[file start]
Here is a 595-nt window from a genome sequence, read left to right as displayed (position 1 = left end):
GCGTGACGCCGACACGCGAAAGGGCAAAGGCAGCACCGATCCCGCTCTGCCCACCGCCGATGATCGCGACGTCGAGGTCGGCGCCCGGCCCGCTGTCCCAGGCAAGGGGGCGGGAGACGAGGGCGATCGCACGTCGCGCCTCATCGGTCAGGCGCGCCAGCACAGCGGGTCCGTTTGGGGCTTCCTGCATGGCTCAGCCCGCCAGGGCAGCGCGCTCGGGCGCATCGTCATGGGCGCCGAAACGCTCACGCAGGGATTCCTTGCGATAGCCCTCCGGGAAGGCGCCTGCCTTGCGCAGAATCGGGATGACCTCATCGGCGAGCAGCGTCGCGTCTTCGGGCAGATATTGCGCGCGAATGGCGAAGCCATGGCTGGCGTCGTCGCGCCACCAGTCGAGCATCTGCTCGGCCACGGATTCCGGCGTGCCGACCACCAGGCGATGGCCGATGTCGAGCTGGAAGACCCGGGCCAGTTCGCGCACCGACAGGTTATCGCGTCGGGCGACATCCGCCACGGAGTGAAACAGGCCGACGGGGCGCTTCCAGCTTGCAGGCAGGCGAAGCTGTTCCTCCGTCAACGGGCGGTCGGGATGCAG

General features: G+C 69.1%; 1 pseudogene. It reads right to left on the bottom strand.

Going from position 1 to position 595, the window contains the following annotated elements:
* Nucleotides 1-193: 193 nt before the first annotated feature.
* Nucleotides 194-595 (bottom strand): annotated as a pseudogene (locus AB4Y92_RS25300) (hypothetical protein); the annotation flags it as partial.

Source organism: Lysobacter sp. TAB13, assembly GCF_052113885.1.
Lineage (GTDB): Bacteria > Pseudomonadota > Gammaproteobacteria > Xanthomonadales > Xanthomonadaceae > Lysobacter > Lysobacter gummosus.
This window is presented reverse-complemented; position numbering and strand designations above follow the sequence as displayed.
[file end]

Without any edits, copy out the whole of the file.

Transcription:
Here is a 595-nt window from a genome sequence, read left to right as displayed (position 1 = left end):
GCGTGACGCCGACACGCGAAAGGGCAAAGGCAGCACCGATCCCGCTCTGCCCACCGCCGATGATCGCGACGTCGAGGTCGGCGCCCGGCCCGCTGTCCCAGGCAAGGGGGCGGGAGACGAGGGCGATCGCACGTCGCGCCTCATCGGTCAGGCGCGCCAGCACAGCGGGTCCGTTTGGGGCTTCCTGCATGGCTCAGCCCGCCAGGGCAGCGCGCTCGGGCGCATCGTCATGGGCGCCGAAACGCTCACGCAGGGATTCCTTGCGATAGCCCTCCGGGAAGGCGCCTGCCTTGCGCAGAATCGGGATGACCTCATCGGCGAGCAGCGTCGCGTCTTCGGGCAGATATTGCGCGCGAATGGCGAAGCCATGGCTGGCGTCGTCGCGCCACCAGTCGAGCATCTGCTCGGCCACGGATTCCGGCGTGCCGACCACCAGGCGATGGCCGATGTCGAGCTGGAAGACCCGGGCCAGTTCGCGCACCGACAGGTTATCGCGTCGGGCGACATCCGCCACGGAGTGAAACAGGCCGACGGGGCGCTTCCAGCTTGCAGGCAGGCGAAGCTGTTCCTCCGTCAACGGGCGGTCGGGATGCAG

General features: G+C 69.1%; 1 pseudogene. It reads right to left on the bottom strand.

Going from position 1 to position 595, the window contains the following annotated elements:
* Nucleotides 1-193: 193 nt before the first annotated feature.
* Nucleotides 194-595 (bottom strand): annotated as a pseudogene (locus AB4Y92_RS25300) (hypothetical protein); the annotation flags it as partial.

Source organism: Lysobacter sp. TAB13, assembly GCF_052113885.1.
Lineage (GTDB): Bacteria > Pseudomonadota > Gammaproteobacteria > Xanthomonadales > Xanthomonadaceae > Lysobacter > Lysobacter gummosus.
This window is presented reverse-complemented; position numbering and strand designations above follow the sequence as displayed.